I have my MA degree and I work with students in public schools right now but I have also worked with patients on an inpatient and outpatient basis in a hospital and in nursing homes. I also tried to start an independent private practice but never got it off the ground. You would realistically need at least ten years experience before even attempting to see clients in your own practice. I would definitely discourage everyone from starting a practice unless you don't need the money. Insurance is the worst and I didn't come across many clients with the ability to pay out of pocket.

If you like to challenge yourself and stay on your toes, this is a great field! In grad school you will learn all the clinical aspects of disorders and treatment, but once you start working is when you have to apply that and learn a million other things. You might specialize in something like autism treatment or childhood language disorders in your job but then you need to be familiar with medical diagnoses and treatments your clients might be experiencing, in addition to knowing about their funding source and what that requires of you. If you work in schools, you need to know special education law, teaching best practices and state curriculum standards too. If you work with adults in rehab, you will need to know about medication side effects, Medicare funding and nutrition. It's a lot! And each area of practice has its own red tape and heartache at times. But I am grateful to have the knowledge and experience to work in so many settings, and we are always in high demand.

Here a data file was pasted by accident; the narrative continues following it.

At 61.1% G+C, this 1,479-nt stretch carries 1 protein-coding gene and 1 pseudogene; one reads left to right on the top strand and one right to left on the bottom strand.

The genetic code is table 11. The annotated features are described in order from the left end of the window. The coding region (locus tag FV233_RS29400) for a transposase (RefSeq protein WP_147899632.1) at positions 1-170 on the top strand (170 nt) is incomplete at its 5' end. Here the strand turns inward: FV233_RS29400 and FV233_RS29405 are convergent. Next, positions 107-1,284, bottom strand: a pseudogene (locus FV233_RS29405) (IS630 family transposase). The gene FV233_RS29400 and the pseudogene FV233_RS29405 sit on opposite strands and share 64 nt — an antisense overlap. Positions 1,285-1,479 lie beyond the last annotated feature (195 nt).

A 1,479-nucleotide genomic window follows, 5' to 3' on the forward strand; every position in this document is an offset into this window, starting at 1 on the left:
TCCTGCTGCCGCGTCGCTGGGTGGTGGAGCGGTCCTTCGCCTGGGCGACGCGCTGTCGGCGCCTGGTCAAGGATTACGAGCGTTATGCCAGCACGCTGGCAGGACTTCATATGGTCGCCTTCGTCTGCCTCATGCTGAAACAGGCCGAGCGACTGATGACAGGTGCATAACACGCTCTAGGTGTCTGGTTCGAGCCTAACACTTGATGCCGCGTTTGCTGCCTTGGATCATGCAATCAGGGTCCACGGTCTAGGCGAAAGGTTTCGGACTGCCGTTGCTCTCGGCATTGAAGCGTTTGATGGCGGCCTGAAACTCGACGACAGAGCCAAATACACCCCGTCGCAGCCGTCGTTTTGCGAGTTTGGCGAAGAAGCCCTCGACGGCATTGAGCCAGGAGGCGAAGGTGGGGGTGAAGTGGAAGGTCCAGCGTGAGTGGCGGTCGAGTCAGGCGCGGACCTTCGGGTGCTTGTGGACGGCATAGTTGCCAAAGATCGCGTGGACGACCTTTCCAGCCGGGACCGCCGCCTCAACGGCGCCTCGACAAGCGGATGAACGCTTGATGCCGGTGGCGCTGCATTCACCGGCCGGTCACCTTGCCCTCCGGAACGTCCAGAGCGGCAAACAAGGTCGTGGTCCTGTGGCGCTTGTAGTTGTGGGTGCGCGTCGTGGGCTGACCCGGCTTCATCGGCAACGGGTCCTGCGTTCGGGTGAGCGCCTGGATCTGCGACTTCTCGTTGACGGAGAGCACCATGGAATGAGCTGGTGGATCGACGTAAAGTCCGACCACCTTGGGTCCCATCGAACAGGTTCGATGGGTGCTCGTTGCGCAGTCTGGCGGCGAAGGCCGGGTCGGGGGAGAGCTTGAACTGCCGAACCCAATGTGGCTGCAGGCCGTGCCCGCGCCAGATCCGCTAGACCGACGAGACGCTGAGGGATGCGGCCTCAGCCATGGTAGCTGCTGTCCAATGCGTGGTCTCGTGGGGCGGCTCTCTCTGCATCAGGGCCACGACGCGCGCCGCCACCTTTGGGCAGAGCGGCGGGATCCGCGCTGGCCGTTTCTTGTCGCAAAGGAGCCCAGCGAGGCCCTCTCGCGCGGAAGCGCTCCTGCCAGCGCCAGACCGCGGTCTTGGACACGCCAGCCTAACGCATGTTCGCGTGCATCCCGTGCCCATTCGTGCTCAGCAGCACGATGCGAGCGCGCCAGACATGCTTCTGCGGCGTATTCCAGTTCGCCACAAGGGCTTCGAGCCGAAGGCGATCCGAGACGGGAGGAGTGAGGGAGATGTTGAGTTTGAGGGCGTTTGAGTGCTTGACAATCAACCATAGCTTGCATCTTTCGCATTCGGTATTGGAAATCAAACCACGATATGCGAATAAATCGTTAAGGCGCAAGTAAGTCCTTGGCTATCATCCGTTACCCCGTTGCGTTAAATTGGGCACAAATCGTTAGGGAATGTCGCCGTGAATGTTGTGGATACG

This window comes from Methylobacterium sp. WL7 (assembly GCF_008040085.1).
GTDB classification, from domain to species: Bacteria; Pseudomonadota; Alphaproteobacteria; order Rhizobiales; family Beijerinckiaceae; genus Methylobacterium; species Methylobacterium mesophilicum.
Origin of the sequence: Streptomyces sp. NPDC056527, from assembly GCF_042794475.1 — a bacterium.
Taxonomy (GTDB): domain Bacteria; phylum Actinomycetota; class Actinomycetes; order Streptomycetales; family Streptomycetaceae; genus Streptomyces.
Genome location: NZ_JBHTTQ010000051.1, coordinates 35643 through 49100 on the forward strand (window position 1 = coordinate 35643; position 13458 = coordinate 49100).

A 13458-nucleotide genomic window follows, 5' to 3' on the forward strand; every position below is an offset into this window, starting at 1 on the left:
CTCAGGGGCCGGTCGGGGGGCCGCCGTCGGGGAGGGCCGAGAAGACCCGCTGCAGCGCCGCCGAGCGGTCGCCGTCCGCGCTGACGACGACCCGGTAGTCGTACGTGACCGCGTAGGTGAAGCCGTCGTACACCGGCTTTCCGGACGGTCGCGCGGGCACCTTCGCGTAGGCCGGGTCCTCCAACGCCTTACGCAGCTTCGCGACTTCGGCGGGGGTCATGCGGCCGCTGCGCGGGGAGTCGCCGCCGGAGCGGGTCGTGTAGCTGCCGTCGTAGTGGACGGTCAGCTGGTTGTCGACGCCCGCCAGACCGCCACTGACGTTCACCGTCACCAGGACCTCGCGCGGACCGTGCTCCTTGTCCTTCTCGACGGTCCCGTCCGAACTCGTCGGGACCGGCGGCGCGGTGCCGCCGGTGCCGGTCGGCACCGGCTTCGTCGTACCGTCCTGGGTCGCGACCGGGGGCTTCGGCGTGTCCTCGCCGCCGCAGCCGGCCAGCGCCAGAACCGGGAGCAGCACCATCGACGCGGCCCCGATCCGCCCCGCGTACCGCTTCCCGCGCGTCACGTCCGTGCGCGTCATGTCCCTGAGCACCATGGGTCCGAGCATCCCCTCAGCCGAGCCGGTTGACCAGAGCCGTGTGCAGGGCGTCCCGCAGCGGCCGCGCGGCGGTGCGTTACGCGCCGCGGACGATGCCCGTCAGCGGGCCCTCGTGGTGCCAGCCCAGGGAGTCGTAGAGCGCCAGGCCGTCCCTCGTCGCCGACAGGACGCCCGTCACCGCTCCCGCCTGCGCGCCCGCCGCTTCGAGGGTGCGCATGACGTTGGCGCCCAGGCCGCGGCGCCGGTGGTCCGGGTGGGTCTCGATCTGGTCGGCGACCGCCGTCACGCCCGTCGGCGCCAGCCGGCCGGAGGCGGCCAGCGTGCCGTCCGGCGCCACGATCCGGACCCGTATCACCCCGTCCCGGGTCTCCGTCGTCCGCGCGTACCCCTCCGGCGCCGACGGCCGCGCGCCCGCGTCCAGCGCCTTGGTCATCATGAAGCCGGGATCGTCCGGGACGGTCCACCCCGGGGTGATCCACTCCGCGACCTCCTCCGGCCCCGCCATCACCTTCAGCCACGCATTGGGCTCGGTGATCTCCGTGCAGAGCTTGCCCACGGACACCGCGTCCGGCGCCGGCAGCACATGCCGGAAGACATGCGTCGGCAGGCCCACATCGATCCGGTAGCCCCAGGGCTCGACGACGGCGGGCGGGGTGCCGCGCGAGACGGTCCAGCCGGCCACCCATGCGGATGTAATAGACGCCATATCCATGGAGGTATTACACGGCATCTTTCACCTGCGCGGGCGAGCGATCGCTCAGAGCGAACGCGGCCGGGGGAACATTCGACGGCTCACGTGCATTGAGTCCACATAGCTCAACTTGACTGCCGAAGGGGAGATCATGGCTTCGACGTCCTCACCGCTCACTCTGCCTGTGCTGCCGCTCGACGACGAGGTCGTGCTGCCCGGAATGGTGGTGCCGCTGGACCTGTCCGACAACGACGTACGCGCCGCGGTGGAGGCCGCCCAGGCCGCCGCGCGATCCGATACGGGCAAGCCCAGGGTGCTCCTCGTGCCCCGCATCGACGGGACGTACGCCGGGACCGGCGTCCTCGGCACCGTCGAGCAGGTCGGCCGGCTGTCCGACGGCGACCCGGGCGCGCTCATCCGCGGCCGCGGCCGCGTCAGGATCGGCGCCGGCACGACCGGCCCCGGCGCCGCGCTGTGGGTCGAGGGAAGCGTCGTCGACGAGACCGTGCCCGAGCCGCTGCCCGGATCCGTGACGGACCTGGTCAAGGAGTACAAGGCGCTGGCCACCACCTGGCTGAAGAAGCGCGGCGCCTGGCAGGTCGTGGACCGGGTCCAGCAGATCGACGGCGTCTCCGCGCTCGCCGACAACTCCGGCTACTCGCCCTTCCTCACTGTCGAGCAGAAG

As far as management goes, you could work your whole career in patient care and never manage another employee. I think a lot of us appreciate that about the field.
posted by coolsara at 8:14 PM on June 4, 2013 [3 favorites]

I am a speech therapist in the UK. I work in a hospital with adults with acquired speech, language and swallow disorders.

I find it emotionally demanding and quite upsetting a lot of the time. Most of my patients die, very few improve much. It's difficult being from a small department and having to be assertive with all the members of the multidisciplinary team working around the patient. You have to be an advocate for your patient, and this often brings you into conflict with the people caring for them, unfortunately.

When I was working as a community therapist the experience was a bit different, but if anything I found it more exhausting. You might be the first person to find out someone is not coping or is being abused and then you end up staying with that person until the appropriate agencies have been contacted - means lots of unpaid overtime, because you couldn't ethically leave the person.

Working with kids will be a different experience, but there are downsides also. My friends working in schools find they don't have enough time with each child to make a difference, often having a hundred or more children they are supposed to be seeing. They are increasingly acting as consultants for other people to deliver therapy. Plus you have to try to deal with the fact that the majority of parents will not stick to the recommendations you give, and you won't see the results that you know could be achieved.

As a researcher that has come into speech therapy, I have to say the evidence base for most of what we do is sadly lacking, which I find frustrating.

My typical day involves going through my caseload list and prioritising the people to be seen for the day, then trundling around the hospital doing mainly swallowing assessments, talking to relatives, talking to doctors and nurses, writing notes, doing discharge paperwork and phoning people at home to check they are coping. Working in a hospital, about 90% of what I do is swallowing work, with occasional communication sessions.

Some of your questions I can't answer because it will be specific to your country.

I think the only thing in your question that jumps out at me is that you say you are an introvert. This job needs a lot of energy around people and you have to pour a lot in, sometimes without getting a lot out again. Ask yourself if you could cope with that.
posted by kadia_a at 11:08 PM on June 4, 2013 [2 favorites]